New standards for resident duty hours approved

August 1, 2002

Pharmaceutical Representative

The Board of Directors of the Chicago-based Accreditation Council for Graduate Medical Education has approved new limits on duty hours for participants in medical residency training programs.

The Board of Directors of the Chicago-based Accreditation Council for Graduate Medical Education has approved new limits on duty hours for participants in medical residency training programs across the country. The standards affect residency programs in all healthcare disciplines in which medical school graduates complete their education by providing care under close supervision at academic medical centers and other institutions.

"Residents have more to do, in less time, with less support than ever before," said David Leach, executive director of the ACGME. "As the principal body to ensure quality educational programs in the context of quality patient care, the ACGME has responded with clear standards, strict compliance mechanisms and strong sanctions for violators."

The new standards for resident duty hours include:


•Â A limit of 80 hours per week, with some flexibility to increase hours up to 10% if the sponsoring institution can show an educational rationale and that the approach will promote safety of both patients and residents.


•Â Strengthened limitations on moonlighting to ensure control over total duty hours that residents are working.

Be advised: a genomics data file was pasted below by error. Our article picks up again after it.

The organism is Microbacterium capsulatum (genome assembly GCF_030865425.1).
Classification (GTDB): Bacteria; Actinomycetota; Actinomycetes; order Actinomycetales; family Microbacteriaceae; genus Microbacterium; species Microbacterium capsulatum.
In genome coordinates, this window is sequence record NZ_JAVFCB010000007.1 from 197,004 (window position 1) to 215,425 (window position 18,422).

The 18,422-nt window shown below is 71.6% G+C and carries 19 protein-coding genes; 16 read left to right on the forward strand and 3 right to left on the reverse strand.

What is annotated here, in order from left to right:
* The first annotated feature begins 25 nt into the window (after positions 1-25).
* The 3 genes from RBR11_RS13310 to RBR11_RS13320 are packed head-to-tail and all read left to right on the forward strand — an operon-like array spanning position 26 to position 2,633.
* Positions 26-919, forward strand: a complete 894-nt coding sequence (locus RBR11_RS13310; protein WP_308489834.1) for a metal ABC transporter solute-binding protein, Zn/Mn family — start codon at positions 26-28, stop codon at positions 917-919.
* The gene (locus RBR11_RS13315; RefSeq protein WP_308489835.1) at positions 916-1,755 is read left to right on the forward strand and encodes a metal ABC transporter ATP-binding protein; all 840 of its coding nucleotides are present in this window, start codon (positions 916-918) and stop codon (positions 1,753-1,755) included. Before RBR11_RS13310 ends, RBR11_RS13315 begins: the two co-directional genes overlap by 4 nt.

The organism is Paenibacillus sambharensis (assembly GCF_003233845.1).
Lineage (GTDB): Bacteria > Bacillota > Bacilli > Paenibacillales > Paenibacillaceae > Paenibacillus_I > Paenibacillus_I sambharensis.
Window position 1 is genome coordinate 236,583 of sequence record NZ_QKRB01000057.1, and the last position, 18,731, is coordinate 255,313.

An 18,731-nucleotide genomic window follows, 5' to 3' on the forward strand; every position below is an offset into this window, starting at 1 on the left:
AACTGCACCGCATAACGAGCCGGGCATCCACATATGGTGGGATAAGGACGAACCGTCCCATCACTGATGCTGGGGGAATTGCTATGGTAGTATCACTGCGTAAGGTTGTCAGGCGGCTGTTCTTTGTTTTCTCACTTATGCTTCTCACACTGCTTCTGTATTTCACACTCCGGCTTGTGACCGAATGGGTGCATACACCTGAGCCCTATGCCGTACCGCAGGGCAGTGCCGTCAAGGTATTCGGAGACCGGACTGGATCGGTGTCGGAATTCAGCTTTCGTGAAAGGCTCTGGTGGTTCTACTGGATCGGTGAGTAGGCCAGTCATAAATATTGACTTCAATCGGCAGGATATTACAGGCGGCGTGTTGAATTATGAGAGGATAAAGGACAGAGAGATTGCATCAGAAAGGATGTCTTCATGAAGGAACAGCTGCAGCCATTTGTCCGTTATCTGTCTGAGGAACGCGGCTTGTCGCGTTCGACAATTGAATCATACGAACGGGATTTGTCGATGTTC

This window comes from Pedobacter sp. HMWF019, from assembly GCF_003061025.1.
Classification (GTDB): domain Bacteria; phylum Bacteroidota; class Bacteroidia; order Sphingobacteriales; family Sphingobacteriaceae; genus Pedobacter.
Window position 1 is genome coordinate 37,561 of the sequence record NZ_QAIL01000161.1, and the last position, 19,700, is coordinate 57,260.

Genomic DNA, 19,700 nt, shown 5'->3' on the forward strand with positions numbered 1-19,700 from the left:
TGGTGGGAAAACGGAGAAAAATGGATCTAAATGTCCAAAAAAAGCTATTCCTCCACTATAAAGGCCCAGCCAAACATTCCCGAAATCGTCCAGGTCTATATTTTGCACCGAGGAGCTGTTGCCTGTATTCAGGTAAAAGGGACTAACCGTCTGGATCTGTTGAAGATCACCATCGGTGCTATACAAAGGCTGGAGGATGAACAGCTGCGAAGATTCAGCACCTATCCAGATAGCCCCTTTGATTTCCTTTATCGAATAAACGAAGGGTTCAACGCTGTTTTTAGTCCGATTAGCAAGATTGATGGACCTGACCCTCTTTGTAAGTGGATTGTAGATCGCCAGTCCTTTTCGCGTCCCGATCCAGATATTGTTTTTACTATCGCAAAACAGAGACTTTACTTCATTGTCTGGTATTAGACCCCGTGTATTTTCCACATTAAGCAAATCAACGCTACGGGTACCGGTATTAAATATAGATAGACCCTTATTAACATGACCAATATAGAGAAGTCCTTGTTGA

•Â At least one full (24-hour) day out of seven free of patient care duties.


•Â A requirement that residents must not be on-call more often than every third night.


•Â A requirement that residents must have a minimum rest period of 10 hours between duty periods.


•Â A limit of 24 hours continuous time on duty, with no more than six hours additional time allowed for patient transfers and educational activities.

Resident supervision covered

The new ACGME standards also address supervision and accountability at participating institutions and programs.

"Patient care and resident education are a collective responsibility, requiring close faculty supervision and strong institutional oversight and support," said Charles Rice, chair-elect of the ACGME. "These standards address the complete context of patient care and medical education. Limiting duty hours is not enough."

The standards ensure that faculty members are available for residents at all times, and make institutions responsible for resident duty hours and faculty schedules. Faculty and program directors must assess residents for signs of sleep loss and fatigue, and institutions are responsible for educating staff and faculty about sleep issues.

Concluded Rice: "These sanctions are real and severe. The ACGME is very serious about enforcing these reforms." PR

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